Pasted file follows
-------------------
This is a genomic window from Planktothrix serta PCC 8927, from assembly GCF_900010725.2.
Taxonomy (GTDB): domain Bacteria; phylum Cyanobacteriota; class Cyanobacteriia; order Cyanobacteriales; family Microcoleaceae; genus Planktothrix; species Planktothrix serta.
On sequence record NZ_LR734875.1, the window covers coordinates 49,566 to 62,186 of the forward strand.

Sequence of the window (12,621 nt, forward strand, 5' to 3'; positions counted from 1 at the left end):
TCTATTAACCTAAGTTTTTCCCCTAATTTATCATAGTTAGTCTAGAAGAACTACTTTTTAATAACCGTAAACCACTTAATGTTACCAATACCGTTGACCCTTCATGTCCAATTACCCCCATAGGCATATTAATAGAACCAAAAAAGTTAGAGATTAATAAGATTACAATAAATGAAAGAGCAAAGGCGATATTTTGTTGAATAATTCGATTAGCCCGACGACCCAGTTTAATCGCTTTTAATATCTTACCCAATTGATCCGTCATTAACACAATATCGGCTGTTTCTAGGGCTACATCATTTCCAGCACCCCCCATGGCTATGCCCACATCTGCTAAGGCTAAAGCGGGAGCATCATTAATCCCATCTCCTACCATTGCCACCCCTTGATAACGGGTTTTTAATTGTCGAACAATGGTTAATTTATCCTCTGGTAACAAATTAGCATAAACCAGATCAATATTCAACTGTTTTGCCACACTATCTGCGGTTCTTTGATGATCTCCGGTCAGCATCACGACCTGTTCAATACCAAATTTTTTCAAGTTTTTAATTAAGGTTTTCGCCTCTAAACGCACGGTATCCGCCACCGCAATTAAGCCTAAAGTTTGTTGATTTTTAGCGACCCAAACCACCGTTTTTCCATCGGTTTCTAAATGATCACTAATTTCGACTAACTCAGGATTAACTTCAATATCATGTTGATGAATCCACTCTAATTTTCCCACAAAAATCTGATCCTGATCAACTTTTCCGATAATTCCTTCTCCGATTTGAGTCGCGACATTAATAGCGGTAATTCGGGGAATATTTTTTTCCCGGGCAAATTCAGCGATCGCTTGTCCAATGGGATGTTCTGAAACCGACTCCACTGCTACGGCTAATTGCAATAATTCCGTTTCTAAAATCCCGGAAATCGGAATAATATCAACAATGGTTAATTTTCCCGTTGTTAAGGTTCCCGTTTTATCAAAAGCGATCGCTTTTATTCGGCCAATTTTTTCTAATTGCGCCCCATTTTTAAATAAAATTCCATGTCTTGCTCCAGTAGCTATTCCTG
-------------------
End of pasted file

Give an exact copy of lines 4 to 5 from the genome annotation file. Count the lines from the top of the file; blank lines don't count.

Sequence of the window (12,621 nt, forward strand, 5' to 3'; positions counted from 1 at the left end):
TCTATTAACCTAAGTTTTTCCCCTAATTTATCATAGTTAGTCTAGAAGAACTACTTTTTAATAACCGTAAACCACTTAATGTTACCAATACCGTTGACCCTTCATGTCCAATTACCCCCATAGGCATATTAATAGAACCAAAAAAGTTAGAGATTAATAAGATTACAATAAATGAAAGAGCAAAGGCGATATTTTGTTGAATAATTCGATTAGCCCGACGACCCAGTTTAATCGCTTTTAATATCTTACCCAATTGATCCGTCATTAACACAATATCGGCTGTTTCTAGGGCTACATCATTTCCAGCACCCCCCATGGCTATGCCCACATCTGCTAAGGCTAAAGCGGGAGCATCATTAATCCCATCTCCTACCATTGCCACCCCTTGATAACGGGTTTTTAATTGTCGAACAATGGTTAATTTATCCTCTGGTAACAAATTAGCATAAACCAGATCAATATTCAACTGTTTTGCCACACTATCTGCGGTTCTTTGATGATCTCCGGTCAGCATCACGACCTGTTCAATACCAAATTTTTTCAAGTTTTTAATTAAGGTTTTCGCCTCTAAACGCACGGTATCCGCCACCGCAATTAAGCCTAAAGTTTGTTGATTTTTAGCGACCCAAACCACCGTTTTTCCATCGGTTTCTAAATGATCACTAATTTCGACTAACTCAGGATTAACTTCAATATCATGTTGATGAATCCACTCTAATTTTCCCACAAAAATCTGATCCTGATCAACTTTTCCGATAATTCCTTCTCCGATTTGAGTCGCGACATTAATAGCGGTAATTCGGGGAATATTTTTTTCCCGGGCAAATTCAGCGATCGCTTGTCCAATGGGATGTTCTGAAACCGACTCCACTGCTACGGCTAATTGCAATAATTCCGTTTCTAAAATCCCGGAAATCGGAATAATATCAACAATGGTTAATTTTCCCGTTGTTAAGGTTCCCGTTTTATCAAAAGCGATCGCTTTTATTCGGCCAATTTTTTCTAATTGCGCCCCATTTTTAAATAAAATTCCATGTCTTGCTCCAGTAGCTATTCCTG